Suyoung Son’s book Writing for Print: Publishing and the Making of Textual Authority in Late Imperial China (Harvard UP, 2018) examines the widespread practice of self-publishing by writers in late imperial China, focusing on the relationships between manuscript tradition and print convention, peer patronage and popular fame, and gift exchange and …
 
Listen to this interview of Shyam Sharma, Associate Professor and Graduate Program Director in the Department of Writing and Rhetoric at Stony Brook University. We talk about how mutually appreciative attitudes advance Writing in the Disciplines, about how other languages matter to writing in English, and about how US Presidents have changed the wa…
 
With over 100 million followers, Buddhism in the People's Republic of China now fosters the largest community in the world of individuals who self-identify as Buddhists. Although Buddhism was harshly persecuted during the Cultural Revolution under the leadership of Mao Zedong, Buddhist communities around the country were able to revive their tradit…
 
Based on a viral article, the gripping medical mystery story of Ron Davis, a world-class Stanford geneticist who has put his career on the line to find the cure for chronic fatigue syndrome, the disease killing his son. For the past six years, Whitney Dafoe has been confined to a bedroom in the back of his parents' home, unable to walk, to eat, to …
 
A major court battle was recently won in California by Harvest Rock Church, and we had the pleasure of speaking with Pastor Che Ahn about this court victory and why he took it on. ⭕️ Subscribe for updates : http://bit.ly/CrossroadsYT ⭕️ Donate to support our work: https://www.bestgift.tv/crossroads ⭕️ Join Patreon to Support Crossroads: https://www…
 
GCC countries share their national wealth with citizens through public employment and subsidies, policies that are inefficient, inequitable, economically distortive and fiscally unsustainable. This talk discusses how unconditional cash grants for adult nationals could replace government jobs and subsidies, drawing on Dr Steffen Hertog’s recent rese…
 
In 1957, three police officers showed up at the home of Dollree Mapp and demanded to be let in. They had no warrant. Ms. Mapp refused. This landmark case about privacy and unlawful search and seizure defines our protections under the 4th Amendment today. This episode features Vince Warren, Executive Director for the Center for Constitutional Rights…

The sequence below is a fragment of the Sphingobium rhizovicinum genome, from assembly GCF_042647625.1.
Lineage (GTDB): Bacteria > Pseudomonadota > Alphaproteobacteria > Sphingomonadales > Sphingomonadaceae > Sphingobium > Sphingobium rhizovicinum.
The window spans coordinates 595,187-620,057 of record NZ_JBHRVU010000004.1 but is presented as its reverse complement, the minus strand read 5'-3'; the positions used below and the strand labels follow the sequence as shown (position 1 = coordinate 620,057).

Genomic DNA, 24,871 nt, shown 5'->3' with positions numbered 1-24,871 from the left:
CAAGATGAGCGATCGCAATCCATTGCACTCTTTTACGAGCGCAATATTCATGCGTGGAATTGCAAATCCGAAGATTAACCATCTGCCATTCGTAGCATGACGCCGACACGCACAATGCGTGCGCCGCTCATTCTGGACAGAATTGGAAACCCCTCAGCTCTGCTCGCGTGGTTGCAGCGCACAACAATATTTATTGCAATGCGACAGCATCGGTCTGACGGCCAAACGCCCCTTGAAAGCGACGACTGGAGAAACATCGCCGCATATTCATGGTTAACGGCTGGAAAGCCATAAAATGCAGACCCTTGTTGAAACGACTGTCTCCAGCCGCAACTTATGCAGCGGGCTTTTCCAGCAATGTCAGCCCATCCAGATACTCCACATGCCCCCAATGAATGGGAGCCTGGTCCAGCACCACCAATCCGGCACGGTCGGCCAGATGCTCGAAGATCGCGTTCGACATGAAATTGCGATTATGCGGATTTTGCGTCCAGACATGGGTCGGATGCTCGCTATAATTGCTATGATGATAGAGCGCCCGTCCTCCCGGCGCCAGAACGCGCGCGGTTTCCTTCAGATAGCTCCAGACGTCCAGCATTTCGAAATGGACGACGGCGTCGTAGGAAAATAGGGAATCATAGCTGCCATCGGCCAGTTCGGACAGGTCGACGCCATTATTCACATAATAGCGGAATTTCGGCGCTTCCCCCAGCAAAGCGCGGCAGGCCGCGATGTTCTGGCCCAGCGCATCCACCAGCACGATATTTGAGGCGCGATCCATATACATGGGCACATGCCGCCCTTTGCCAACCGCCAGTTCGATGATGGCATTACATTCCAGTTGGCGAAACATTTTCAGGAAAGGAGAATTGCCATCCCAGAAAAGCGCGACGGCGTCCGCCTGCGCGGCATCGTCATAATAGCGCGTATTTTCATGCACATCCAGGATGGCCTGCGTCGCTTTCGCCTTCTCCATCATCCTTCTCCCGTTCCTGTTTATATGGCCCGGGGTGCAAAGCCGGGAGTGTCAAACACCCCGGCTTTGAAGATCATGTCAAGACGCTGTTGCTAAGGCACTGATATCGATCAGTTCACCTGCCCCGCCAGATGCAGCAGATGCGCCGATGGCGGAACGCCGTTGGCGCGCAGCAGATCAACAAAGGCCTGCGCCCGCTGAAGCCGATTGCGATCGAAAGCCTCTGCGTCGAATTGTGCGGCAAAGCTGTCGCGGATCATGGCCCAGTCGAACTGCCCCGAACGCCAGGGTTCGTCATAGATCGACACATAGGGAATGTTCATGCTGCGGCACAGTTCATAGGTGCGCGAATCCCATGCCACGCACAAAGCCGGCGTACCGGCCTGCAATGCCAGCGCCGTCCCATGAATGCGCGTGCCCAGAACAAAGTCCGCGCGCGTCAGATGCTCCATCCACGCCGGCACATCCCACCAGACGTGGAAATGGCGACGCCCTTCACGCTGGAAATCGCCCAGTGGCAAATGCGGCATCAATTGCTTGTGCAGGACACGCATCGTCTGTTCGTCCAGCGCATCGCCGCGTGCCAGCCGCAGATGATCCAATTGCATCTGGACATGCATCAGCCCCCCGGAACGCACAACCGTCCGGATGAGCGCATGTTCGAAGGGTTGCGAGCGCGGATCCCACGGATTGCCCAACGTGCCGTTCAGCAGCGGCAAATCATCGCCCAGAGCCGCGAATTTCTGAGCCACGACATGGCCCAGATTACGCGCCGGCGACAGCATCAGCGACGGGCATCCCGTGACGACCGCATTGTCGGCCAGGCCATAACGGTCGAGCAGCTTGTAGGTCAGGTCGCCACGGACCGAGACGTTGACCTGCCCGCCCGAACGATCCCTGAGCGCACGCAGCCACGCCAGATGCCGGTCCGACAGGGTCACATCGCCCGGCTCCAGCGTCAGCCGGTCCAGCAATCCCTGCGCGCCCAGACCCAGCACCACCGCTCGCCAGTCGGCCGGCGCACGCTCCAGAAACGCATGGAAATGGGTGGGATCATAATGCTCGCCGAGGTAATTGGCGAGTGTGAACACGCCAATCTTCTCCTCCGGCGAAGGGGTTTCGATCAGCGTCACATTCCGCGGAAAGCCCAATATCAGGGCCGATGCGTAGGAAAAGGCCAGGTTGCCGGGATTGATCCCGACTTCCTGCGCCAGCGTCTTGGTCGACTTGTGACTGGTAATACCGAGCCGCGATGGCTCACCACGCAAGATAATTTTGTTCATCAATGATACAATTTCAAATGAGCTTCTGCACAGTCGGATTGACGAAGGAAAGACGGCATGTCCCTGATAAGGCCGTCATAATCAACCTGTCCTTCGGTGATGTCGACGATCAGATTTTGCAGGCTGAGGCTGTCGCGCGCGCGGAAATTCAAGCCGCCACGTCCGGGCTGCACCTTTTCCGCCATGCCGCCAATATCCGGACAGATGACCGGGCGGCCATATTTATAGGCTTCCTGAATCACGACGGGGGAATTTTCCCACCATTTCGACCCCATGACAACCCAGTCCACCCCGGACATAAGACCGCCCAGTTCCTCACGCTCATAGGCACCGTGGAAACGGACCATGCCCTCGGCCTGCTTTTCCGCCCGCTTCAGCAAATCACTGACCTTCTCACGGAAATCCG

Enter the remarkable untold love story of Charles and Susie Spurgeon. Charles Spurgeon is esteemed for his writing, preaching, and passion for the Lord. But behind the great man was a great wife—and between the man and wife was a profound marriage. Yours, Till Heaven: The Untold Love Story of Charles and Susie Spurgeon (Moody Publishers, 2021) invi…
 
Heather Bell Adams’ first novel, Maranatha Road (West Virginia University Press 2017), won the gold medal for the Southeast region in the Independent Publisher Book Awards and was selected for Deep South Magazine’s Fall/Winter Reading List. Her short fiction, which has won the James Still Fiction Prize and Carrie McCray Memorial Literary Award, app…
 
The familiar story of Soviet power in Cold War Eastern Europe focuses on political repression and military force. But in Empire of Friends: Soviet Power and Socialist Internationalism in Cold War Czechoslovakia (Cornell University Press, 2019), Rachel Applebaum shows how the Soviet Union simultaneously promoted a policy of transnational friendship …
 
Although physicians during World War I, and scholars since, have addressed the idea of disorders such as shell shock as inchoate flights into sickness by men unwilling to cope with war's privations, they have given little attention to the agency many soldiers actually possessed to express dissent in a system that medicalized it. In Germany, these m…
 
In this episode of New Books in Literary Studies, Miranda Corcoran speaks to Ulrich Baer and Smaran Dayal about their unique anthology, Fictions of America: The Book of Firsts (Warbler Press, 2020). An expansive collection of literary firsts, Fictions of America brings together works that broke boundaries, sparked new movements and changed how we t…